This museum is open 24/7, without the need for signing a field trip permission slip or paying for parking.

Historium Ancient Egypt

On page 35, a beautifully decorated jug from the Pueblo is explained in this way: “pottery skills and designs were passed from mother to daughter. Each Pueblo settlement would try to keep the location of its clay deposit a secret, to prevent it from being plundered … they often refer to the clay as female.” This kind of detail provides depth for our understanding of the world.

On page 50, there is a double-headed serpent mosaic from the 15th or 16th century, “intended to both impress and terrify the beholder.” We learn that “the craftsmen best known for their turquoise mosaics were not Aztecs but Mixtecs …” which results in a tangential search to find out more about the Mixtecs, just as a bricks-and-mortar museum would do.

I’m not sure I understand why the artifacts are presented against darkly-colored backgrounds … sometimes the contrast makes it harder to study the items, but overall this is a book that will satisfy the curious in your family or classroom. Like all good museums, it is the beginning to a journey of discovery.

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Keeping Track

img_RRBJournalI’ve not kept track. Not really. I mean, I can peruse our many bookshelves and make a sort of list, but it would be missing things. What about all the library books we’ve read together?

I was in a book discussion earlier this week with a woman who keeps A Reading Journal. She writes as she reads—notes and quotes, questions and lists, impressions and recommendations, etc. She has, she confessed under my too eager questioning, multiple volumes of these journals. I imagine them sitting with their straight spines and gilded pages all on one bookshelf. I am jealous—not envious, but flat out jealous. She insists their residence is not so neat, that the practice is not that admirable. She says the notebooks are not all the same, that some are falling apart, that she keeps them in multiple places etc. She says this as if she’s really not so organized and diligent, but she doesn’t fool me. She’s been keeping A Reading Journal since she was eleven.

I’ve always wanted to keep A Reading Journal. I’ve never kept A Reading Journal. Not so much, even, as a list of the things I’ve read. I can forgive myself for this, but I’m envious of those who do manage to jot down the titles, even if nothing else.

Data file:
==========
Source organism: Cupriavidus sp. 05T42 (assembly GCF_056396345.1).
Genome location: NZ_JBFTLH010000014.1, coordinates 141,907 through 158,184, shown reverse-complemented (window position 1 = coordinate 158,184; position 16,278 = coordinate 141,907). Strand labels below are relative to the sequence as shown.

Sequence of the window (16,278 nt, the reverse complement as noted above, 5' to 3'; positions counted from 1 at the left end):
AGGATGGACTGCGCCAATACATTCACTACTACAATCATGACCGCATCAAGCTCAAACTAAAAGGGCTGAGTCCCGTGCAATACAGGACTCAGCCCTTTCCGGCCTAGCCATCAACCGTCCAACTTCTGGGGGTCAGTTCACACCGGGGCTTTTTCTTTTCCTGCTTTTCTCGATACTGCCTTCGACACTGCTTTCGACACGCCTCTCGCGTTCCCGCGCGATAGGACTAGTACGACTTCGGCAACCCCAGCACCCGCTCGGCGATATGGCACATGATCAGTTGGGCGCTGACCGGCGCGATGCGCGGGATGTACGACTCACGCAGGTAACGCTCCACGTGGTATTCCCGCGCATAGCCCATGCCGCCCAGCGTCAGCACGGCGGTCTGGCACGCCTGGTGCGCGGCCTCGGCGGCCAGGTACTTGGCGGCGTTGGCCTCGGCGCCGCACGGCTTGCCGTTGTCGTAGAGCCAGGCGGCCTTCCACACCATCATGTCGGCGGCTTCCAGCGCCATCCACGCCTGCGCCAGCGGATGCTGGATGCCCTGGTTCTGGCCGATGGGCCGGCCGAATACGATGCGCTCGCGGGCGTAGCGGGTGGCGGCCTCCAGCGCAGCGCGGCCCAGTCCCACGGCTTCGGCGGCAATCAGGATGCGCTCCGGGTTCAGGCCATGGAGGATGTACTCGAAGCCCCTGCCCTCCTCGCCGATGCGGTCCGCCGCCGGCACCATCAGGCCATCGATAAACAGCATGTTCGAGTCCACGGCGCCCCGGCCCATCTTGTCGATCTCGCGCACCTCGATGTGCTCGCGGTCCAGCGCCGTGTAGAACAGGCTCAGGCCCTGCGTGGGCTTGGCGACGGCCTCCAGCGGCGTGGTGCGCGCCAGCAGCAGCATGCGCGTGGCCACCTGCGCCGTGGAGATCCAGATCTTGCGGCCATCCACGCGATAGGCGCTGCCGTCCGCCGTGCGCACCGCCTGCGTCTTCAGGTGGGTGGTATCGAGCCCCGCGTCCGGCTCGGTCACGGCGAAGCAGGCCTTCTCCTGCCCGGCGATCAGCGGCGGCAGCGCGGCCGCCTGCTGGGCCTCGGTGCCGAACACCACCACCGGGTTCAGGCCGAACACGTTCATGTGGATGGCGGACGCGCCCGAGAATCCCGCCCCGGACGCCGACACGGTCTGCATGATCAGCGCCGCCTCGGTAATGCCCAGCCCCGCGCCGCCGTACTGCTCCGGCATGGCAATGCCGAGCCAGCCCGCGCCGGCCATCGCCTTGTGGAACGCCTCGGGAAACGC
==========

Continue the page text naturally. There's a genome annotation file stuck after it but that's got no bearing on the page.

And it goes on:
img_RRBAuthorHenkesHowever…on the heels of meeting this wonderful reader, I read this interview. Because I would read anything having to do with Kevin Henkes, on whom I might have a small writerly-crush. (Sometimes, when I have a rough day, I watch the Meet Kevin Henkes video on his website. It’s better than a glass of wine. I watch him draw Lilly…and my thoughts settle. I listen to him talk about the colors of Lilly and Ginger’s dresses…and I feel like I can go on. He flips through his notebooks showing us how his ideas become books…sigh…and I am inspired and ready to work. I’m easily moved by the keeping of notebooks, apparently.)

I adore this man’s books—especially the mouse picture books. When I think of this wonderful author-artist in his book-lined, light-filled studio creating books for us, my heart is glad. I think I vaguely knew he had a family, though I never gave them a thought until this interview. Here, I learn that he read to his kids at breakfast. “Which was a great thing,” he says in his Kevin Henkes way, “because I would read to both of them and my wife would be making the lunches so all four of us had this shared experience.”

img_RRBmouseWelcomeI sigh. He reads to kids at breakfast and his wife makes the lunches and they have a Shared Experience. Do they know how lucky they are? And then I think: I read to my kids at breakfast some! My husband wasn’t making the lunches while I was doing so, since he leaves before the rest of us are up, but we as a family have other Shared Experiences around books, yes we do! So, Kevin Henkes and I have something in common! There’s that!

Then I learn that they’ve kept a list in the back hall of all the books they read together, “120 and some books.”

My heart sinks. We do not have a back hall. I have not kept a list. I’m sure we’ve read 120-some books together, but I do not have a list in a back hall to prove it. I find myself wondering how the list was kept in the back hall. I imagine Kevin Henkes’ children scribbling titles on the wall, his wife wallpapering with bookcover photos, him slipping small scraps of paper with titles in a chinked wall of rock. Can you have a back hall made of rocks?

I call myself back to reality. It doesn’t matter how Kevin Henkes and his lucky family keep their list. It doesn’t even matter that they’ve kept the list. Not really. What matters is the Shared Experience. I feel sure Kevin Henkes would agree with me. And my family and I have the Shared Experience of books read together—hundreds of books read together, especially if you count all the times we read Kevin Henkes’ mouse books.